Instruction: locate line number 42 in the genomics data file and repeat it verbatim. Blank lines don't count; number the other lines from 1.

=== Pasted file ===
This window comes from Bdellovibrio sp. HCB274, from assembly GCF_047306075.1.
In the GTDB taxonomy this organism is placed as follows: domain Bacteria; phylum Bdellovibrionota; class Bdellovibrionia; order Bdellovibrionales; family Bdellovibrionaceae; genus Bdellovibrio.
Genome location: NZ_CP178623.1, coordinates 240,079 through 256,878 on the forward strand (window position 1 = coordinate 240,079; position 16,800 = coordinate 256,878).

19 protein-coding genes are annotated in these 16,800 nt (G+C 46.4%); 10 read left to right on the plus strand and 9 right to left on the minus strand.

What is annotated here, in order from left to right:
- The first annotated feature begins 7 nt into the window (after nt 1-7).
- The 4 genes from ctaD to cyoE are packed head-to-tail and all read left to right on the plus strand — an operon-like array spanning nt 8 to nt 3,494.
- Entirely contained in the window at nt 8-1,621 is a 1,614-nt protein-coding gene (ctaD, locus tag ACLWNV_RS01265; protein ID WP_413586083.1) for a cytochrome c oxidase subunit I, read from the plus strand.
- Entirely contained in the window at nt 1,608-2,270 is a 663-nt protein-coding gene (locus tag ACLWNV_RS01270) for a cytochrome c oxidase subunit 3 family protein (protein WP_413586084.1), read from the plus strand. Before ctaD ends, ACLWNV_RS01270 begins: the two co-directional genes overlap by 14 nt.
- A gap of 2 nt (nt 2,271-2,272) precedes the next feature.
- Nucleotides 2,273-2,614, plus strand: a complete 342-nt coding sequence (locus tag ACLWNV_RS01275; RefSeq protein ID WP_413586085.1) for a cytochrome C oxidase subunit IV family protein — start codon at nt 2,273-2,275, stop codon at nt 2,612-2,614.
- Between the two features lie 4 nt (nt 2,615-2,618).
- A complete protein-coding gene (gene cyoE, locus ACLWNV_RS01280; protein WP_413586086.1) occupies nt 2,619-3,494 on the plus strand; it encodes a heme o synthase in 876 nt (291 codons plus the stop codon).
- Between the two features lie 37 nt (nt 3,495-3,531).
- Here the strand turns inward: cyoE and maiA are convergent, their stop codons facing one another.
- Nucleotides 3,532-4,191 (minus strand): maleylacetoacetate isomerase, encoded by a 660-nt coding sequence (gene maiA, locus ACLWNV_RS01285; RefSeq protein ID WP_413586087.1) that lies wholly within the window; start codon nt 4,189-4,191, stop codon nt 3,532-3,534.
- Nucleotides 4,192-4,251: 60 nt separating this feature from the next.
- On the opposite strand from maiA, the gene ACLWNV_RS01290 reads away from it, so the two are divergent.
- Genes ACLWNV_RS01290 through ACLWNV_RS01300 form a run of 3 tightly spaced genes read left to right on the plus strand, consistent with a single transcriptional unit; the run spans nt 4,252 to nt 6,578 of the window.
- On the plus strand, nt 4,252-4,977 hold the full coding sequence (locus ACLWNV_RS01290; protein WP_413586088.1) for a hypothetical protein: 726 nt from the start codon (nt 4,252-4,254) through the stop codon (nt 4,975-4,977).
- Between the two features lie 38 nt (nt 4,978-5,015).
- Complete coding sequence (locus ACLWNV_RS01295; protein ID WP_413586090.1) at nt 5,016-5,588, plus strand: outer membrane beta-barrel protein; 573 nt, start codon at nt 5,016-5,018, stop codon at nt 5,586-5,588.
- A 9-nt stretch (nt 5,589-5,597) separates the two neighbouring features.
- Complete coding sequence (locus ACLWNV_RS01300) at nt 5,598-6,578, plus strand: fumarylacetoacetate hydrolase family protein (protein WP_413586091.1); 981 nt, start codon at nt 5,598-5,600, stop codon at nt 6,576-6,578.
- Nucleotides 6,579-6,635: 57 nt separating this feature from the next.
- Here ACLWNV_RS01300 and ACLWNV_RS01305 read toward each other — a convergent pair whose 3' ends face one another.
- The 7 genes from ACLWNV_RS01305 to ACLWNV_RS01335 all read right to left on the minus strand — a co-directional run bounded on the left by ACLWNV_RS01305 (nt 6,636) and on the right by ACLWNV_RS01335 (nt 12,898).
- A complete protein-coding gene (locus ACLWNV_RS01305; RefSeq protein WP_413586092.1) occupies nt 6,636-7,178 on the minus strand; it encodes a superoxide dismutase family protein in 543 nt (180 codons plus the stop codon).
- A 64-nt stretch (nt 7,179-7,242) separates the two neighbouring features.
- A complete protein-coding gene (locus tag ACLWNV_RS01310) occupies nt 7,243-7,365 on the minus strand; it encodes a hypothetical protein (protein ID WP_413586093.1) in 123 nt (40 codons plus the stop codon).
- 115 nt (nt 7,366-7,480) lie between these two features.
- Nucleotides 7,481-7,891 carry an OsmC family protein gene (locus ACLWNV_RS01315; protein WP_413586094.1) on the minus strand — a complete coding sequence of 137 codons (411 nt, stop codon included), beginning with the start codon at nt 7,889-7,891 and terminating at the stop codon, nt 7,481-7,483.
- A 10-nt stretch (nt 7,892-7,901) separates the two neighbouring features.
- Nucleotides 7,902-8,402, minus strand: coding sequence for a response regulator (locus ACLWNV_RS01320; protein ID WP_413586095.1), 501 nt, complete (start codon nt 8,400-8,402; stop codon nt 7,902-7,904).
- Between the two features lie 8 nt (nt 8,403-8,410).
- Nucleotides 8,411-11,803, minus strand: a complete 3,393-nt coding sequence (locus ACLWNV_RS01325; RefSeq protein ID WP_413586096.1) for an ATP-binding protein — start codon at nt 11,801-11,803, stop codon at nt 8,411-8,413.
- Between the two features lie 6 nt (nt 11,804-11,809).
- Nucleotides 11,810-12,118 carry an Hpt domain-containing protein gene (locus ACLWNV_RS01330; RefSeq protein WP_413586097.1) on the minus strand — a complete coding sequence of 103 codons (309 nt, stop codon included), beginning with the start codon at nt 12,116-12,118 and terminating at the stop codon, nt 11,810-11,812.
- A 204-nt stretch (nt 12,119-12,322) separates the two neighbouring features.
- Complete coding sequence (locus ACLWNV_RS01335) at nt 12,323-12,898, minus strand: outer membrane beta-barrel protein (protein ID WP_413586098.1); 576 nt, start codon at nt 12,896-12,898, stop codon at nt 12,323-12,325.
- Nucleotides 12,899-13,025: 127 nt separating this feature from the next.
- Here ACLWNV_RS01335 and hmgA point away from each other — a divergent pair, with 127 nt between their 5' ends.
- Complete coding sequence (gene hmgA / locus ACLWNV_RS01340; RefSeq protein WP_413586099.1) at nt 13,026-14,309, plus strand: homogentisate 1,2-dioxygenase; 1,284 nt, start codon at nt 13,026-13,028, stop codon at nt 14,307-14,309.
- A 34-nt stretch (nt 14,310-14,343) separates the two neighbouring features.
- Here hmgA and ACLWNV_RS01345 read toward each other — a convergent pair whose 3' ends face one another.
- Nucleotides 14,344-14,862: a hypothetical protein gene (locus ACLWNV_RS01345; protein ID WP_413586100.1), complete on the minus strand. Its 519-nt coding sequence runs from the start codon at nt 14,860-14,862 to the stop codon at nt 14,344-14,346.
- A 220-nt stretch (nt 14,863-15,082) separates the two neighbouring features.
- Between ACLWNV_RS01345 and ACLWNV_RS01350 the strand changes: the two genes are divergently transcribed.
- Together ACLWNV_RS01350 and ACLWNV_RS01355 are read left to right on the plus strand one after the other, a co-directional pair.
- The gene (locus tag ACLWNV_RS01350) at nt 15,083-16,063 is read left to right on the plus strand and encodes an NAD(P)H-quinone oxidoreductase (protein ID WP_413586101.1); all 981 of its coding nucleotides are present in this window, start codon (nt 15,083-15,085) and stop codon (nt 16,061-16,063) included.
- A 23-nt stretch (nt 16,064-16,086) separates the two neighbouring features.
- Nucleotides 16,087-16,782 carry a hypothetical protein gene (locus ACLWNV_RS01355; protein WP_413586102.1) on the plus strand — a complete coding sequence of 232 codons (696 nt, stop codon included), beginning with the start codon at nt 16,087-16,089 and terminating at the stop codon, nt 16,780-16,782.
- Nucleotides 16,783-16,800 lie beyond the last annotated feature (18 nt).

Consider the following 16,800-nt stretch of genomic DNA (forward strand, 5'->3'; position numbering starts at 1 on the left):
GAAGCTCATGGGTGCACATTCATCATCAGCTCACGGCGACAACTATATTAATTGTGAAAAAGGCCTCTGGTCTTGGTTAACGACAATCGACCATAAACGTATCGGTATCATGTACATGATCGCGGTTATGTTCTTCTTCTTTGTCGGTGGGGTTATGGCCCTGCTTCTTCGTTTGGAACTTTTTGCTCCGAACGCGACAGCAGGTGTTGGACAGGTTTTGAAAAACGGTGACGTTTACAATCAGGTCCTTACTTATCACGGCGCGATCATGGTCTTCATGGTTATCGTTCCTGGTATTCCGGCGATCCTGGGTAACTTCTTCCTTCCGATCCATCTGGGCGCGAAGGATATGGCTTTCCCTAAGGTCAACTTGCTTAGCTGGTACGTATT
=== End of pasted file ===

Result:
- Here ACLWNV_RS01335 and hmgA point away from each other — a divergent pair, with 127 nt between their 5' ends.